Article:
Did someone say guest post??? That’s right … it’s Rosno time!
While Kit recovered from a long day of relaxing, I decided to head out for a short walk around Reykjavik’s less touristy areas. From our hostel I headed down to the harbor along one of Reykjavik’s numerous walking trails. While the city does not have a very impressive skyline, the harbor area is gorgeous with mountains on one side of the bay and the city on the other.
Eventually I turned off of the harbor-side path and headed back into the city itself. Residential Reykjavik looks fairly similar to cities I’ve seen in America. It has some nicer apartments and houses, along with some that look like they could use some work.
I didn’t realize that my life was about to be revolutionized by a hotdog … I stopped by a small hotdog stand where I learned that Icelanders do not slice open their hotdog buns. Seriously people … this is a big deal! They cut one end of the bun and create a space for the hotdog by sliding the bun onto a thick skewer. It’s absolutely brilliant because the condiments and hotdog never spill of of the bun! Americans need to rethink our hotdog game.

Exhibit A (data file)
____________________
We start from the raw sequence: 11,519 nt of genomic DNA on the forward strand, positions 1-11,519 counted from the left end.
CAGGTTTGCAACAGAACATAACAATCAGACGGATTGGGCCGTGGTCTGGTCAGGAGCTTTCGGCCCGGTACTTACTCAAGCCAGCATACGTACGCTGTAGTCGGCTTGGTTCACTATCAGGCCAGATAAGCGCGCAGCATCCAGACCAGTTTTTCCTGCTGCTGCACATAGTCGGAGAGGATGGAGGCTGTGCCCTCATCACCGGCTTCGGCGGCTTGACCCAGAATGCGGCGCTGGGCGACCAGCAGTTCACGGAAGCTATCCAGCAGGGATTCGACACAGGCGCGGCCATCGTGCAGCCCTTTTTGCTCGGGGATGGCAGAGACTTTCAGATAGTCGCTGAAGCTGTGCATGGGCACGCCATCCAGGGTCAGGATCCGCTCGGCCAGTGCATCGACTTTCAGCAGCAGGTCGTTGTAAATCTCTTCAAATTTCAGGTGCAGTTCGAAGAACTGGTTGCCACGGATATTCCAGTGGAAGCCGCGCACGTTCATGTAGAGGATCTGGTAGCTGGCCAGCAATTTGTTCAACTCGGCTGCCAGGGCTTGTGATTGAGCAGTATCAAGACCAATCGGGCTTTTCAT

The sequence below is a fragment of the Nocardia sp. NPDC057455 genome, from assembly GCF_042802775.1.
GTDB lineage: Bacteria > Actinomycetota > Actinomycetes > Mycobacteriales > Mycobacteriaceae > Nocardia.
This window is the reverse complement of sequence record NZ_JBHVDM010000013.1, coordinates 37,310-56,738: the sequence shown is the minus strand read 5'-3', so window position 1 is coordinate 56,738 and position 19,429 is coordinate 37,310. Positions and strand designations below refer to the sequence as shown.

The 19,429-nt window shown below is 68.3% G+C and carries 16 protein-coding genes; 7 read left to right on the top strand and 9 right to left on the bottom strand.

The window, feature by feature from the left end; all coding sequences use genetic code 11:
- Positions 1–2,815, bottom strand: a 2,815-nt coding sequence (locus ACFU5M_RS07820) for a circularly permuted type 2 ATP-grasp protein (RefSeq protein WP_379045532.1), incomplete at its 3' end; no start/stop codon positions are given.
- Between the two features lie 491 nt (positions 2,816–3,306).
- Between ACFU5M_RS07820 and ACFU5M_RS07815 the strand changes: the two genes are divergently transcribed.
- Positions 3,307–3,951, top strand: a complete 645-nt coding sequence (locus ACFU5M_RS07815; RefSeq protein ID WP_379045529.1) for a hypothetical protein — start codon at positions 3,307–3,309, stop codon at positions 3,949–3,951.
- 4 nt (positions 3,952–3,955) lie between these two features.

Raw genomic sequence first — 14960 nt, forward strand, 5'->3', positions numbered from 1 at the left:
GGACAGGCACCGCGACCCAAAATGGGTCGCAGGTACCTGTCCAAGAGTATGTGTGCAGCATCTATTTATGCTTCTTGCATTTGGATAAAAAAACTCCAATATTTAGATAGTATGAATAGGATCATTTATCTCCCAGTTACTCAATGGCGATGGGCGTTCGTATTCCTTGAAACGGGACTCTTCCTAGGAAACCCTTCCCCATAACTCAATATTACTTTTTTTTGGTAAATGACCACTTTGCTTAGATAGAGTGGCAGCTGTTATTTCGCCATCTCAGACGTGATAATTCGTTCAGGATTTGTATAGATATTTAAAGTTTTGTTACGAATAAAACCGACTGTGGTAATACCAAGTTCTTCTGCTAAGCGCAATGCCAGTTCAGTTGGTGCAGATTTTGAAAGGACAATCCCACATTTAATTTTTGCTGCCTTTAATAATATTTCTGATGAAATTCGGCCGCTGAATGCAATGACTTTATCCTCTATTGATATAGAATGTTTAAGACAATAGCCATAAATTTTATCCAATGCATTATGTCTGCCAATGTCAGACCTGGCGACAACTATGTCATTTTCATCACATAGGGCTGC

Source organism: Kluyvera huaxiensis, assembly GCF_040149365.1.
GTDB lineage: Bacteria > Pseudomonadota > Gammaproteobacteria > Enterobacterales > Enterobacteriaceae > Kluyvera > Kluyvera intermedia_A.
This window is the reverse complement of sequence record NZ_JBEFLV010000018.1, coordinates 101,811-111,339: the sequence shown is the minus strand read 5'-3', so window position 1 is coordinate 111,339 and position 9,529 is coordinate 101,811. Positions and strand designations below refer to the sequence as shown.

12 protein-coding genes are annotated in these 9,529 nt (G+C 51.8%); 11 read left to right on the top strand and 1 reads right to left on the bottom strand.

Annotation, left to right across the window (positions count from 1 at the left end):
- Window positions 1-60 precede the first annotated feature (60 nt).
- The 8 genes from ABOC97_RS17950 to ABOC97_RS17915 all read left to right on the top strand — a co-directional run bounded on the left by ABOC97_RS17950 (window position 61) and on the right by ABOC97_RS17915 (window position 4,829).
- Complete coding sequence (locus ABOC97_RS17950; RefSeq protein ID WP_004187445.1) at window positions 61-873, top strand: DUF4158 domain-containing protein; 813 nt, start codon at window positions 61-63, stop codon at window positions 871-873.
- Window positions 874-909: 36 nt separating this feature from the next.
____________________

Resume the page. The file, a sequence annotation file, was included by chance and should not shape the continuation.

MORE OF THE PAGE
In Iceland people seem content to set up a tent in just about any location. The city of Reykjavik is no exception. I rounded a corner and noticed what appeared to be a small city of brightly colored tents. Curious, I walked towards the area to find that there is a whole park inside Reykjavik devoted to people who are inclined to camp within the city. It has camp showers, bathrooms, kitchens, and even a laundromat. Bizarre. The residents of this makeshift community also had one golden rule: no tent is allowed to exceed 3 feet in height. Or at least every tent I saw managed to follow this rule.
Thoroughly confused and amazed by residential Iceland, I stumbled across a major sports center. It featured not only a massive soccer stadium, but also a badminton center, beach volleyball, workout gyms, outdoor pools, waterparks, and I’m sure much more that I didn’t notice. Apparently the Icelanders really enjoy their fitness. Finally I started heading back to the hostel and got to witness the Icelandic sunset. Well … it’s actually very difficult to miss. The sunset here takes about two hours. Even after the sun has fallen below the horizon, the sky doesn’t get dark for another three hours at least. I haven’t seen anything so far that I could actually call night.